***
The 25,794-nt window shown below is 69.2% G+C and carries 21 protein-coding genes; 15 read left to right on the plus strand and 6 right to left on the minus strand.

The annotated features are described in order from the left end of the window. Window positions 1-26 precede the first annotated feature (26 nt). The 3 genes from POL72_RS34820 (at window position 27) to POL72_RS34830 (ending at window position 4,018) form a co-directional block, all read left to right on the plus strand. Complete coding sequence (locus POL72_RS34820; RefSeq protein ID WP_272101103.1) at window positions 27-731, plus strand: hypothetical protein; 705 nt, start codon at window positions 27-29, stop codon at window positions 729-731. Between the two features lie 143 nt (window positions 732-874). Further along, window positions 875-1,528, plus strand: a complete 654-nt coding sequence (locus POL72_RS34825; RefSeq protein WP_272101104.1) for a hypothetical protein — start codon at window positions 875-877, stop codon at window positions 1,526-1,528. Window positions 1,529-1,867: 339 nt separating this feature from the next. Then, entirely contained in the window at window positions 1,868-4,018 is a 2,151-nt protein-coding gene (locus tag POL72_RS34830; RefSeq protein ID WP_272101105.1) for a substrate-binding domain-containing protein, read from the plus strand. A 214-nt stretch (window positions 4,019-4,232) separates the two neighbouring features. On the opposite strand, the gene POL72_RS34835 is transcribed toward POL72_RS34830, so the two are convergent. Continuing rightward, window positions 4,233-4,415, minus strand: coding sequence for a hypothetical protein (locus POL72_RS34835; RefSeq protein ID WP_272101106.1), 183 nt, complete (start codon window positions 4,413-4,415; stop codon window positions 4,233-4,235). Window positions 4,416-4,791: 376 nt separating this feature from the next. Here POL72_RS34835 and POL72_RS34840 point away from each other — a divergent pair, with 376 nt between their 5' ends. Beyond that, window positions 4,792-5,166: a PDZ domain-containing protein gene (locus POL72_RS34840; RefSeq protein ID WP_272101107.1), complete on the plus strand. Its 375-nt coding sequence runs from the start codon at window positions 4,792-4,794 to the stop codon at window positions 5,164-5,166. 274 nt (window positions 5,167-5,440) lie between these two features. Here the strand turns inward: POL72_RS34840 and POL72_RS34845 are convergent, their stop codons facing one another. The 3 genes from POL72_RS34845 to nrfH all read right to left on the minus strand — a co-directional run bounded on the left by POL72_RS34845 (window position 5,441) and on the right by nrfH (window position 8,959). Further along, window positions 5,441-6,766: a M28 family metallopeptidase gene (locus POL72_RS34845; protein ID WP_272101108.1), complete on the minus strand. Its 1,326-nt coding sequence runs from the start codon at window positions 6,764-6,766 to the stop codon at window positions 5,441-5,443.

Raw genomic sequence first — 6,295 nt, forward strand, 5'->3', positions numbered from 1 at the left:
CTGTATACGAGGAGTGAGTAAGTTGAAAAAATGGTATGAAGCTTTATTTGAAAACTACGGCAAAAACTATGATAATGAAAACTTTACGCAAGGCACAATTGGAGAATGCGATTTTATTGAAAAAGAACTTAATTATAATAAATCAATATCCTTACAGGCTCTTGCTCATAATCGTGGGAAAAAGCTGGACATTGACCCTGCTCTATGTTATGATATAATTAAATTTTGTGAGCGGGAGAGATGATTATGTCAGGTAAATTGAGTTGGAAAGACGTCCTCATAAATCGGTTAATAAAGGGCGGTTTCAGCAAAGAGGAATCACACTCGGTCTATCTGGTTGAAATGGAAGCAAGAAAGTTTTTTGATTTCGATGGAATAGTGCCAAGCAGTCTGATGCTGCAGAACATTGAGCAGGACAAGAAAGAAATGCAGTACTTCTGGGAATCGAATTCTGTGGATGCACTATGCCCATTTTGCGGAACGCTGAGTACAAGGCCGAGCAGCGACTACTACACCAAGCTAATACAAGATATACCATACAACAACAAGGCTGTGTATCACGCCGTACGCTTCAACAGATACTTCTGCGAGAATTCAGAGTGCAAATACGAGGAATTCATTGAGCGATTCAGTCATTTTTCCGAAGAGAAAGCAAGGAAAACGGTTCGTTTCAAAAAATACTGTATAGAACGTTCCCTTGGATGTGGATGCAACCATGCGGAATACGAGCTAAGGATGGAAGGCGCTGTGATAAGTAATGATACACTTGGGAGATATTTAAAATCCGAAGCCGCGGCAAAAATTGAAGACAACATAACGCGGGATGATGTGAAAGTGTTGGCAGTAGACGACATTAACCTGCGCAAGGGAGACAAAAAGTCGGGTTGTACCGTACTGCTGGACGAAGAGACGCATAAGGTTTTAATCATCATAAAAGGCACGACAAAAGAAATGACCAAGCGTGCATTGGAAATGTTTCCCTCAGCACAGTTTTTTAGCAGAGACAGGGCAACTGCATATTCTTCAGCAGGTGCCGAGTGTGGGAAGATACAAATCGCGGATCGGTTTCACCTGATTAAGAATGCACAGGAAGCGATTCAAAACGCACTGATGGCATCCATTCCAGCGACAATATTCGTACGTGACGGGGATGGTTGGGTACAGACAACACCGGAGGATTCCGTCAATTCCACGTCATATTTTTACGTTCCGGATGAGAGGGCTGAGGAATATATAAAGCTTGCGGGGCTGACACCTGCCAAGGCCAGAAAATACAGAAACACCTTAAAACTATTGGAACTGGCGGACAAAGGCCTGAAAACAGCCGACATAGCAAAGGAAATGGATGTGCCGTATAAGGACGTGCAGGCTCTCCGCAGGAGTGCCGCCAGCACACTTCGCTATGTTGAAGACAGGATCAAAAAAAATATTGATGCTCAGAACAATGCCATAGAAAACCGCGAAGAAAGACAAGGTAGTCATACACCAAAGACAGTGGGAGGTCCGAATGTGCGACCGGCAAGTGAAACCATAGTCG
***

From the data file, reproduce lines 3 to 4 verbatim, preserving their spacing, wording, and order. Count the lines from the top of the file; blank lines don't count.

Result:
Raw genomic sequence first — 6,295 nt, forward strand, 5'->3', positions numbered from 1 at the left:
CTGTATACGAGGAGTGAGTAAGTTGAAAAAATGGTATGAAGCTTTATTTGAAAACTACGGCAAAAACTATGATAATGAAAACTTTACGCAAGGCACAATTGGAGAATGCGATTTTATTGAAAAAGAACTTAATTATAATAAATCAATATCCTTACAGGCTCTTGCTCATAATCGTGGGAAAAAGCTGGACATTGACCCTGCTCTATGTTATGATATAATTAAATTTTGTGAGCGGGAGAGATGATTATGTCAGGTAAATTGAGTTGGAAAGACGTCCTCATAAATCGGTTAATAAAGGGCGGTTTCAGCAAAGAGGAATCACACTCGGTCTATCTGGTTGAAATGGAAGCAAGAAAGTTTTTTGATTTCGATGGAATAGTGCCAAGCAGTCTGATGCTGCAGAACATTGAGCAGGACAAGAAAGAAATGCAGTACTTCTGGGAATCGAATTCTGTGGATGCACTATGCCCATTTTGCGGAACGCTGAGTACAAGGCCGAGCAGCGACTACTACACCAAGCTAATACAAGATATACCATACAACAACAAGGCTGTGTATCACGCCGTACGCTTCAACAGATACTTCTGCGAGAATTCAGAGTGCAAATACGAGGAATTCATTGAGCGATTCAGTCATTTTTCCGAAGAGAAAGCAAGGAAAACGGTTCGTTTCAAAAAATACTGTATAGAACGTTCCCTTGGATGTGGATGCAACCATGCGGAATACGAGCTAAGGATGGAAGGCGCTGTGATAAGTAATGATACACTTGGGAGATATTTAAAATCCGAAGCCGCGGCAAAAATTGAAGACAACATAACGCGGGATGATGTGAAAGTGTTGGCAGTAGACGACATTAACCTGCGCAAGGGAGACAAAAAGTCGGGTTGTACCGTACTGCTGGACGAAGAGACGCATAAGGTTTTAATCATCATAAAAGGCACGACAAAAGAAATGACCAAGCGTGCATTGGAAATGTTTCCCTCAGCACAGTTTTTTAGCAGAGACAGGGCAACTGCATATTCTTCAGCAGGTGCCGAGTGTGGGAAGATACAAATCGCGGATCGGTTTCACCTGATTAAGAATGCACAGGAAGCGATTCAAAACGCACTGATGGCATCCATTCCAGCGACAATATTCGTACGTGACGGGGATGGTTGGGTACAGACAACACCGGAGGATTCCGTCAATTCCACGTCATATTTTTACGTTCCGGATGAGAGGGCTGAGGAATATATAAAGCTTGCGGGGCTGACACCTGCCAAGGCCAGAAAATACAGAAACACCTTAAAACTATTGGAACTGGCGGACAAAGGCCTGAAAACAGCCGACATAGCAAAGGAAATGGATGTGCCGTATAAGGACGTGCAGGCTCTCCGCAGGAGTGCCGCCAGCACACTTCGCTATGTTGAAGACAGGATCAAAAAAAATATTGATGCTCAGAACAATGCCATAGAAAACCGCGAAGAAAGACAAGGTAGTCATACACCAAAGACAGTGGGAGGTCCGAATGTGCGACCGGCAAGTGAAACCATAGTCG